Probability Simplified

The Introduction to Probability

The future is full of many uncertainties, and the likelihood that an event would happen is between 0 and 1. The probability that success is almost certain is determined by its closeness to 1 while zero indicated that success is quite unlikely. The concept of probability theory can be applied to many situations we face every day of our lives.

The concept of the Complement of an event, the Union, the Mutually Exclusive, and the Independent of events can be applied to guide our daily decisions. A good assessment of every event, and its dependent variables could help to make the best choice in a critical situation.

Though an experiment is repeated the same way, an entirely different outcome could occur, and this is the reason it is sometimes called random experiments. There are three methods of assigning probability:

  1. Classical Method. This method is used to assign probability based on the assumption of equally likely outcomes.
  2. Relative Frequency Method: Probability is assigned based on experimentation or historical data
  3. Subjective Method. Assigning probabilities based on judgment.

The best probability estimates are often obtained by combining the estimate from the classical or relative frequency approach with the subjective estimate.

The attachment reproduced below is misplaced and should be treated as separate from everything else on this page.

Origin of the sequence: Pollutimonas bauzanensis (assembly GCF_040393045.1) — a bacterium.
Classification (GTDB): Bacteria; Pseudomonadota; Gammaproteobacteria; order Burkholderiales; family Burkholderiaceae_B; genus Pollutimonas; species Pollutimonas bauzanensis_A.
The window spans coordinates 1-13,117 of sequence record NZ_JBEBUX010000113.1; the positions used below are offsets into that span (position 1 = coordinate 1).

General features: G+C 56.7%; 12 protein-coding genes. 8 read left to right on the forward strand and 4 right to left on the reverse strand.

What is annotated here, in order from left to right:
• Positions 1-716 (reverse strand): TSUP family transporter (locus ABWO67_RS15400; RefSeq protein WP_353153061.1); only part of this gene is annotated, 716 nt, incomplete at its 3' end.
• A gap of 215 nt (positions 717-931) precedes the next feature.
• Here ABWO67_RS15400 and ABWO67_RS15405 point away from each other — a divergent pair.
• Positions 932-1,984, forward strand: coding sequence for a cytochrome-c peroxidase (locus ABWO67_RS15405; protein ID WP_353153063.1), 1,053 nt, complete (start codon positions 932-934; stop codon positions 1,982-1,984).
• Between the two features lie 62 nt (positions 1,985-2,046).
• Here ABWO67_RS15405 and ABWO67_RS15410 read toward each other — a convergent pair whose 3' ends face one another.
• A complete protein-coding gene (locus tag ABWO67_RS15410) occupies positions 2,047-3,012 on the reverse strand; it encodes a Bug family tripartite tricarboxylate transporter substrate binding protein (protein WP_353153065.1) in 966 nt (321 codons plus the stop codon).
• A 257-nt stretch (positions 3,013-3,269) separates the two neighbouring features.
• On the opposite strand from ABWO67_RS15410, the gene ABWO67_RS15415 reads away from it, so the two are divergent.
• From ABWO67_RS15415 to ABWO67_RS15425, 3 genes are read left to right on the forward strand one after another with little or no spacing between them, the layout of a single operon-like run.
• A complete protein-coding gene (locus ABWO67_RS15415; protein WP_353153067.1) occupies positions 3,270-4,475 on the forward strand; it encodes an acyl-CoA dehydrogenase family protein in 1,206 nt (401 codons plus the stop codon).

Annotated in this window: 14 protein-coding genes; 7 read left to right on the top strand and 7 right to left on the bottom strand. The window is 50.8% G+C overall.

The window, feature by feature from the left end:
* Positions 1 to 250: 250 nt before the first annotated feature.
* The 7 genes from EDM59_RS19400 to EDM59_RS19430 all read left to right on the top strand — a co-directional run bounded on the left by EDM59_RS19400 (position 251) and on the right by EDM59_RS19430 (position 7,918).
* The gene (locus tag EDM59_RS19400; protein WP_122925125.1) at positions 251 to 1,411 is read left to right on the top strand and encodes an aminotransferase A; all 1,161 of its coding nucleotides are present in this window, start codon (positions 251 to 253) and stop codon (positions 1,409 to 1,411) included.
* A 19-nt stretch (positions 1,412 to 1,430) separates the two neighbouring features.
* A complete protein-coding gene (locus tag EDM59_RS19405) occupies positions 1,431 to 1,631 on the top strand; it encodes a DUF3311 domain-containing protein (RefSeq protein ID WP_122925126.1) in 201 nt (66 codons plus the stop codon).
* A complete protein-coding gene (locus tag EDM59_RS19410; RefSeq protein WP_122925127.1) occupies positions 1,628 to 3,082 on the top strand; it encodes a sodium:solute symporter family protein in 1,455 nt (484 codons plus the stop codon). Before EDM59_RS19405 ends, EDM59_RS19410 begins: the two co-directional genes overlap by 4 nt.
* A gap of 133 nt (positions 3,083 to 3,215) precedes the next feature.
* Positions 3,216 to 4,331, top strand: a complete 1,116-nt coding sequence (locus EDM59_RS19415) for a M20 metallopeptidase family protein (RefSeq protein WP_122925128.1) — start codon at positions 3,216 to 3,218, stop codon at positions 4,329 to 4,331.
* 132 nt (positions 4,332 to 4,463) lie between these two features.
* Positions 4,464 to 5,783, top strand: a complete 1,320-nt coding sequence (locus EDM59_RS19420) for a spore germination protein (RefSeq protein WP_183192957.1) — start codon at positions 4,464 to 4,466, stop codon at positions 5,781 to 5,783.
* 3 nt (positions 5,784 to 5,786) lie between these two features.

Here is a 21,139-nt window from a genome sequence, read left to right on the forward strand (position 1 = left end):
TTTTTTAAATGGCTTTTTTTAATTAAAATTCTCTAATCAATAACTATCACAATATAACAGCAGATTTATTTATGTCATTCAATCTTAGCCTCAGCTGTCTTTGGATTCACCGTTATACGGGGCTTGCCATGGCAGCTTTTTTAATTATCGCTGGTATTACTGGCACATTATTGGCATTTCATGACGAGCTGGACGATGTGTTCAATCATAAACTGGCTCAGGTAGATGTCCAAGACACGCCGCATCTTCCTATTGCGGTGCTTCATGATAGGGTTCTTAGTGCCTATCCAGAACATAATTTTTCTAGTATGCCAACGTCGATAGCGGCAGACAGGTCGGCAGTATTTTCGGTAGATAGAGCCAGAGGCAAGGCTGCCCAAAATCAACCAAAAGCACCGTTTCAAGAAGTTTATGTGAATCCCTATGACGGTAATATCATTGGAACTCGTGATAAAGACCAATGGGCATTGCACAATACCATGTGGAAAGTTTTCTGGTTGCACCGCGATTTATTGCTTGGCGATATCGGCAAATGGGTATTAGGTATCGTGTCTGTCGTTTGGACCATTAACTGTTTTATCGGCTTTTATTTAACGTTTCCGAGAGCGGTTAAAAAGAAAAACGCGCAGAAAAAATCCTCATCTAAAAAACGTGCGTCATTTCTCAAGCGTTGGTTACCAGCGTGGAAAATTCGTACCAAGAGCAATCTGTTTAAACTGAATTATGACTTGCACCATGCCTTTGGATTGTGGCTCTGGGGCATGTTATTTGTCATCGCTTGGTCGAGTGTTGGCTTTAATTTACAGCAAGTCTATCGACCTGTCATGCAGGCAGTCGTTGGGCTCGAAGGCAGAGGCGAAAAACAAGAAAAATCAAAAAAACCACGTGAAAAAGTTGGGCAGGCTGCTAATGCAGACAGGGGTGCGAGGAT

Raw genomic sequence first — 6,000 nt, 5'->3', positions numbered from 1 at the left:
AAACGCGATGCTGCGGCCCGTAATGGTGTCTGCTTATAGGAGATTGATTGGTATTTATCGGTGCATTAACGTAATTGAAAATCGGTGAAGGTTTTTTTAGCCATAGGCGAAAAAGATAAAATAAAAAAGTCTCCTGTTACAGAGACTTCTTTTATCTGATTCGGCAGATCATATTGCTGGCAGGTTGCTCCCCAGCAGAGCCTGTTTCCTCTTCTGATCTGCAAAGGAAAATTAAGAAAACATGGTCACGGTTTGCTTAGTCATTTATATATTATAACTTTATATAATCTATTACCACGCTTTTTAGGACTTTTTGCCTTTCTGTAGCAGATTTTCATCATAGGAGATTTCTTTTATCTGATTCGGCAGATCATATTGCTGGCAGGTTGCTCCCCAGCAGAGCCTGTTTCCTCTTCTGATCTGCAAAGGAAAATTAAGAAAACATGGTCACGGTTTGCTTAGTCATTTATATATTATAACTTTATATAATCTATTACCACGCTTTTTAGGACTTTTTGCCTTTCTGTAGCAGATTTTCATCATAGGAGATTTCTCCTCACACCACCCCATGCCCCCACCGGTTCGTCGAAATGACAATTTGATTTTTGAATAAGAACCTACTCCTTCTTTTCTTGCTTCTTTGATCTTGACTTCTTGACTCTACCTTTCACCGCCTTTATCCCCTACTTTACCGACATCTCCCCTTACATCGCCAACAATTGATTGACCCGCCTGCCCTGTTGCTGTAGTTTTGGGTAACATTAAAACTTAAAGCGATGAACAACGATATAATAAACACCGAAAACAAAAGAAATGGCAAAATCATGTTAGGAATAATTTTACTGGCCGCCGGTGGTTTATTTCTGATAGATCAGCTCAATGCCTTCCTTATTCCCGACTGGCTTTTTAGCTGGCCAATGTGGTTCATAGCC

Complement of an Event.

The complement of an event consist of all sample points that are not in the event. In making decisions, it is imperative to consider external variables that could possibly affect the outcome of such decisions. This consideration could shift the probability of a successful outcome to a higher or lower margin.

The Union of Two Events and Additional Law

The Union of two events (AUB) consists of all events in each of the sample points and the combination of the two. The intersection of two events (AB) is the set of all sample points that are in both events.

With additional Law, the probability of event A, or B, or Both A and B occurring can be determined by The additional law which is expressed as P(A U B) = P(A)+P(B)-P(A ∩ B)

Mutually Exclusive Events and Independent Event

Two events can be said to be mutually exclusive if, when one occurs, the other cannot occur. For example, a tossed coin outcome can either be a head or a tail, but both outcomes cannot occur simultaneously. The Mutually Exclusive event is often misunderstood as an independent event. Unlike mutually exclusive events, independent events can occur simultaneously. The independence indicates that the outcome probability of one event does not influence the outcome probability of another event. For example, you flip a coin and get ahead and you flip a second coin and get a tail. The two coins don’t influence each other.

In Mutual Exclusive event, the rule of multiplication states that since the events cannot occur simultaneously, their joint probability {P.(A B)} is always zero.

Mutually Exclusive is denoted as P( A U B)= P(A) + P(B). P(A B)=0

Event A and B can be said to be independent if P(A/B) = P(A) or P(B/A) = P(B)

Conditional Probability and  Multiplication Law

Conditional Probability:

This is expressed as the probability of an event given that another event has previously occurred. It can be expressed as P(A|B) = P (A ∩ B)/P(B).

 Multiplication Law

The multiplication law provides a way to compute the probability of the intersection of two events.

P(A ∩ B) = P(A|B) x P(B). This is expressed as the probability of A, given B has occurred multiplied by the probability of B.

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